In a closely monitored meeting on June 26, Pope Francis met for the first time with French President Emmanuel Macron.
In what is believed to be one of Francis’s longest private meetings with a head of state to date, lasting nearly one hour, the meeting comes at a moment in which Macron has emerged a leading player on the global stage and a potentially critical interlocutor with the Vatican for European relations.
“Attention then turned to global issues of shared interest, such as the protection of the environment, migration, and multilateral commitment to conflict prevention and resolution, especially in relation to disarmament,” said the statement.
Macron’s visit comes at a time when he is at odds with the new populist government of Italy over migration policy – resulting in his decision to forgo a meeting with any government officials during his time in Rome.
More recently he has condemned the “leprosy” of populism within the European Union.
The Vatican communiqué also noted that the French president and the Pope discussed global conflicts in Africa and the Middle East, along with “a joint reflection on the prospects of the European project.” Before leaving his meeting with Francis, Macron gave the pontiff the typical French bisous, a kiss on both cheeks. He was also made the “First and Only Honorary Canon” of the Rome Basilica of St John’s in Lateran, which is the Pope’s cathedral in his capacity as Bishop of Rome.
A Vatican statement said the two discussed “protection of the environment, migration, and multilateral commitment to conflict prevention and resolution, especially in relation to disarmament.” It was also revealed that the pair discussed the prospects for resolving conflicts in the Middle East and Africa as well as the future of Europe. Government spokesperson Benjamin Griveaux told RTL later that day that the title of “First and Only Honorary Canon” was “totally secular,” as he denounced the “unnecessary controversy.”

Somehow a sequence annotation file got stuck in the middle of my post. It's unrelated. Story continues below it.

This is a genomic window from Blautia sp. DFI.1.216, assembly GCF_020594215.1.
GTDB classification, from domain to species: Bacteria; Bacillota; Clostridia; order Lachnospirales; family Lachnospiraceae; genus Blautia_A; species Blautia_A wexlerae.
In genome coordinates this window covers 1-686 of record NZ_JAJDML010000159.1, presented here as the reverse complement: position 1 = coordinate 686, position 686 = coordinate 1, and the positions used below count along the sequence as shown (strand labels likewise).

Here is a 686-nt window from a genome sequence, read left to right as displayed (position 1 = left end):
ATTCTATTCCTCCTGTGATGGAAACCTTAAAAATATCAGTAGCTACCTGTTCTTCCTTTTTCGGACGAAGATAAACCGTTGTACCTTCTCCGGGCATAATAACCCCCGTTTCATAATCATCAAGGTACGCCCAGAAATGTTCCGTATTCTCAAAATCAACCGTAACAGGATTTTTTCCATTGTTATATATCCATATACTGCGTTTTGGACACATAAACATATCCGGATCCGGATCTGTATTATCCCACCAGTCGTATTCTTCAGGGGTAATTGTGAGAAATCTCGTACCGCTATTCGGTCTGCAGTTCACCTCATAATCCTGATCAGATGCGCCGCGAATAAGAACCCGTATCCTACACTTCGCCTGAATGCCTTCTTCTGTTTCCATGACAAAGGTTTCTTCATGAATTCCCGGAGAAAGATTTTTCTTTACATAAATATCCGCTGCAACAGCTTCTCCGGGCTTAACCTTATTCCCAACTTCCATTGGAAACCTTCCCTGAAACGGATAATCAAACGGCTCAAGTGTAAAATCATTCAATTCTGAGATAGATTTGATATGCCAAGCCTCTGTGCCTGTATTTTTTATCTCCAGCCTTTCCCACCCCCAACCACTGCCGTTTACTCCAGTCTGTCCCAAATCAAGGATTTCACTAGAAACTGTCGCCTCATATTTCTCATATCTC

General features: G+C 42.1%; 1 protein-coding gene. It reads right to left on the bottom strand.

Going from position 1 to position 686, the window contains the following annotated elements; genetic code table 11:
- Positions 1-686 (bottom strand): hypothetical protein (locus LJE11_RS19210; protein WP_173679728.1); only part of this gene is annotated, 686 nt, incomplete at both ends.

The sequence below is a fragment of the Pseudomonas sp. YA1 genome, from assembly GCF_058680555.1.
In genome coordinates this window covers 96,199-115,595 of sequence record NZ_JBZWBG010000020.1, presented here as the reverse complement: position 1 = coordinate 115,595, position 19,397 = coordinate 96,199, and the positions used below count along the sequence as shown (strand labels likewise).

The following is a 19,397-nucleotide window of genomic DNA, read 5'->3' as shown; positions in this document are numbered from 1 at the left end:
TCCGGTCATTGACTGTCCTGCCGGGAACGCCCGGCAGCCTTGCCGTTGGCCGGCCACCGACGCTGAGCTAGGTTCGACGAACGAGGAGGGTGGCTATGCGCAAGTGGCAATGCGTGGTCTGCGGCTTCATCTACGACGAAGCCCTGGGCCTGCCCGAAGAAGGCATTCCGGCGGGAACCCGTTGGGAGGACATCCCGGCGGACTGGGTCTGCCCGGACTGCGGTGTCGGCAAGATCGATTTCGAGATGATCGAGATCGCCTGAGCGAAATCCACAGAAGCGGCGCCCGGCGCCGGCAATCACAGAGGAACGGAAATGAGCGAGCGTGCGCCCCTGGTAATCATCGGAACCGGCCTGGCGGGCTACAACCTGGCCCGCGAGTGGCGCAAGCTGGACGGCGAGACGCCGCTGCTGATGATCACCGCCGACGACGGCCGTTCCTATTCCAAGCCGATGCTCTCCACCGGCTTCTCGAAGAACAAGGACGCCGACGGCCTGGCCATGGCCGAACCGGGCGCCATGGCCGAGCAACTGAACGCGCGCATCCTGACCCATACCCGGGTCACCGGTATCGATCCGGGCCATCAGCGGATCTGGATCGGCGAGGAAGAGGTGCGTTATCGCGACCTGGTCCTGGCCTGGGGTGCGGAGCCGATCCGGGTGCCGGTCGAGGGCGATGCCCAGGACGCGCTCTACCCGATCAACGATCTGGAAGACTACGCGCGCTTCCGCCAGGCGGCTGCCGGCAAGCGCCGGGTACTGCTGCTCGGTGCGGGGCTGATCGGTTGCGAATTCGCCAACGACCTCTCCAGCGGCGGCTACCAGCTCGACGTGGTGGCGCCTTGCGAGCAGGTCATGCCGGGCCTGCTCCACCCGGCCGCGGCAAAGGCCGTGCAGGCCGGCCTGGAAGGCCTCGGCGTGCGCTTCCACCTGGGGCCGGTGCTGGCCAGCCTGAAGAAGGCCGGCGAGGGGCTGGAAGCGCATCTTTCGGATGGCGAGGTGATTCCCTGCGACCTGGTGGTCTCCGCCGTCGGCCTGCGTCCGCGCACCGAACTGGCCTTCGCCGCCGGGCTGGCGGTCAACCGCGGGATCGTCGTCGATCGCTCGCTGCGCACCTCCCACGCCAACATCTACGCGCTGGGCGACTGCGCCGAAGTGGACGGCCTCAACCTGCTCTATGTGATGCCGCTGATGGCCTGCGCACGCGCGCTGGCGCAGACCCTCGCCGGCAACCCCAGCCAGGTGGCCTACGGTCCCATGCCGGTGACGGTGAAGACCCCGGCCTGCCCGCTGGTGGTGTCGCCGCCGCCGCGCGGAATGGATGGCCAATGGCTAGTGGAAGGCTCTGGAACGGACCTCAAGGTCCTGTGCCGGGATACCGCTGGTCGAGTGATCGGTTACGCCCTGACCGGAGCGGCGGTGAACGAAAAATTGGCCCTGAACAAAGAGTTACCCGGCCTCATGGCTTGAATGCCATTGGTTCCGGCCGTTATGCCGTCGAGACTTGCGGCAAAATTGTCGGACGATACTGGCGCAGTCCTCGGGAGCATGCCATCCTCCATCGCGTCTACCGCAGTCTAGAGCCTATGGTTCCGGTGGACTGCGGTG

Addressing a crowd of Catholics in Rome hours after the ceremony, Mr Macron said that French secularism, or laïcité, was “not a fight against religion.” At 39-years-old, he is one of the youngest to assume the position of the French head of state after Napoleon. He once worked as a banker and has promised to unite people from various backgrounds. One of his main promises during his election days was that he would spearhead a “democratic revolution” by opposing the French “vacuous” political system. “No Religion Is a Problem in France” Says French President Emmanuel Macron TWEET THIS Emmanuel Macron said “No religion is a problem in France.”